Q&A – Ask Neil: May 18, 2023
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HOW SOON AFTER PETALS FALL OFF INDIAN BLANKETS CAN I MOW THE PLANTS?
Question: How soon after my Indian blankets’ petals have fallen can I mow the plants? I want to be sure they’ve had time to go to seed for next year. Jan W., Cross Plains.
Answer: Wait until the plants have completely dried – stems, leaves, seeds, and all. It’s better to be a week too late than a week too early. I would cut with the mower at as low a speed as possible. I haven’t done this, but it might make a tidier job if you waited a few days and mowed a second time to pulverize the chaff a bit better.
CAN GOLD FLAME HONEYSUCKLE AND OLEANDERS BE SAVED?
Question: I planted Gold Flame honeysuckle and oleanders in our backyard. They looked beautiful and were off to a good start, but then the leaves on both began to turn yellow and fall off. I’ve used Neem oil and nitrogen fertilizer. Can they be saved? Jada D., Rockwall.
Answer: The Gold Flame honeysuckle looks like it had a bad dose of powdery mildew over the spring. That’s a common problem with it. Fungicides labeled for that disease could probably have helped. I’m not sure what might have caused the yellowing of the oleander leaves, but it looks like the plants may have gotten too dry one or more times. I’m going by the fact that it’s the older leaves that are turning yellow. You might want to trim the plants somewhat and apply a high-nitrogen fertilizer to promote vigorous regrowth. Be mindful of their water needs the rest of this growing season.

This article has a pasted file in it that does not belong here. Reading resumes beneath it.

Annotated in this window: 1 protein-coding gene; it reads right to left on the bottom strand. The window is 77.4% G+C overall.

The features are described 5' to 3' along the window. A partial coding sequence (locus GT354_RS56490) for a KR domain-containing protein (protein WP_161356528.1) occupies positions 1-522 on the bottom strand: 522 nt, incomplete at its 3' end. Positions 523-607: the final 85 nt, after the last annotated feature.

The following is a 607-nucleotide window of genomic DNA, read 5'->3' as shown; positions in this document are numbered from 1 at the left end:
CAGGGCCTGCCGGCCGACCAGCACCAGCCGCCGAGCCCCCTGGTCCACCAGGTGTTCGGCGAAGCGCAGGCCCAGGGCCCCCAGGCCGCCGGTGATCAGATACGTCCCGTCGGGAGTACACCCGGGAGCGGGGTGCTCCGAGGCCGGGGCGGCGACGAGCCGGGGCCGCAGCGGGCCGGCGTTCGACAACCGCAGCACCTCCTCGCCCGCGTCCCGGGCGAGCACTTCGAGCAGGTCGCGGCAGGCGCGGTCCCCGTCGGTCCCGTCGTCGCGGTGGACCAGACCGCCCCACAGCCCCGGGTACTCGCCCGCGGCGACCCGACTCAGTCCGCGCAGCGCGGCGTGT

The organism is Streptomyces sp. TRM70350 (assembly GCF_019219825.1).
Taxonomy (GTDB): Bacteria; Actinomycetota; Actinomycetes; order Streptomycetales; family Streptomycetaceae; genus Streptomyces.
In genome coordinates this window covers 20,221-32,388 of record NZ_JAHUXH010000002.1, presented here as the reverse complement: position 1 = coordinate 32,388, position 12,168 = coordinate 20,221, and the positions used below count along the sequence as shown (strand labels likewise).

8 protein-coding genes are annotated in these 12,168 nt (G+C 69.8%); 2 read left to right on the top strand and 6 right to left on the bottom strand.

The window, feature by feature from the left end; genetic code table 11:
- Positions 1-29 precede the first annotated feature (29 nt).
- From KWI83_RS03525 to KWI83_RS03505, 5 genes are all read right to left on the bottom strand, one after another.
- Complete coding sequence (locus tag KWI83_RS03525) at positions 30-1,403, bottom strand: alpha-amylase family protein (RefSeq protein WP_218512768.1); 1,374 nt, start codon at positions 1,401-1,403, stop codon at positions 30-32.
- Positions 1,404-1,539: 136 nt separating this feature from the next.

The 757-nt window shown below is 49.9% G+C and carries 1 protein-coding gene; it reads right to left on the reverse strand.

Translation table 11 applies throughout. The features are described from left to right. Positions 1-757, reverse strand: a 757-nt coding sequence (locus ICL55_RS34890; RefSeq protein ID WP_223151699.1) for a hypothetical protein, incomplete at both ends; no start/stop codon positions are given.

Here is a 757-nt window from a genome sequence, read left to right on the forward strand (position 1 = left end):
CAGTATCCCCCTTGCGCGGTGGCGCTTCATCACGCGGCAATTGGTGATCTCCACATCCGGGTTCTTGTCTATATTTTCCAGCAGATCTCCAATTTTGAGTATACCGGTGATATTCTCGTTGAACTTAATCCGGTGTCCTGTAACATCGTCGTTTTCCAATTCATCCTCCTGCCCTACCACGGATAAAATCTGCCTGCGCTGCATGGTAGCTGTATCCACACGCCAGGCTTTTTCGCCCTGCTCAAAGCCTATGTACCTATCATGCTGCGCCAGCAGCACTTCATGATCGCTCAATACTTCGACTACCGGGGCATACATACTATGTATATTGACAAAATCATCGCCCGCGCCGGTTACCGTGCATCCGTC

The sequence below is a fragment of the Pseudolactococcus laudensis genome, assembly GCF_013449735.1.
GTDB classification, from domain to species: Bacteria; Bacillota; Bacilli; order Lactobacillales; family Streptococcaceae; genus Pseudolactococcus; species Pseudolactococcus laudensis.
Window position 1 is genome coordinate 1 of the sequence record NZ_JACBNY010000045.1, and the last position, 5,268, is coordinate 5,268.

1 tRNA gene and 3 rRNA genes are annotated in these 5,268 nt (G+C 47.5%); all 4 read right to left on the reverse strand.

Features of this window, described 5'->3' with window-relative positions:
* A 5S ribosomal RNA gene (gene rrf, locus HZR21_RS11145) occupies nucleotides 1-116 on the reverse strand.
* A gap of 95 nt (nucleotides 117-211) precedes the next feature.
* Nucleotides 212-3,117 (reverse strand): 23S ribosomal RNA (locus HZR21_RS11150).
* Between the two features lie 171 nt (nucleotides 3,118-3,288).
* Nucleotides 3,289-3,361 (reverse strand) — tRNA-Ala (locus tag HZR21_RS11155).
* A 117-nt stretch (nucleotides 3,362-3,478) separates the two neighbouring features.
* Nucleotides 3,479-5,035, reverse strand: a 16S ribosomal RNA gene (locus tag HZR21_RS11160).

WHAT IS WRONG WITH MY BELL PEPPERS?
Question: What is wrong with my bell peppers? I’ve sprayed both tops and bottoms of the leaves for what appear to be aphids. I’ve also sprayed the plants with a copper fungicide. The flowers and small peppers are severely compromised. MAC, Tarrant County.
Answer: Your plants certainly are, to use your own word, “compromised.” Perhaps beyond saving. I zoomed in as best I could to see the insects. If they’re pear-shaped, they would be the aphids you suspected, but it appears to me that they’re thrips. Peppers are frequently damaged by them, as evidenced by this blog by a pepper fanatic. I normally don’t refer my readers to non-university sites very often, but his photos and descriptions are good, as are his recommendations. I believe this will be helpful.
WHAT IS BEST REMEDY FOR THRIPS?
Question: My roses and vines are being tormented by thrips. I’ve had the best results from weekly Neem drench, but not completely free yet. Betsy F., Kerrville.
Answer: I take my questions in the order in which they are received. How fortuitous you would ask me, since I just did my homework. Please see my reply just above. You didn’t mention what types of vines are being affected, but if they are ornamental vines, you could use a systemic insecticide such as Imidacloprid as a soil drench. Obviously, that cannot be used around edible crops.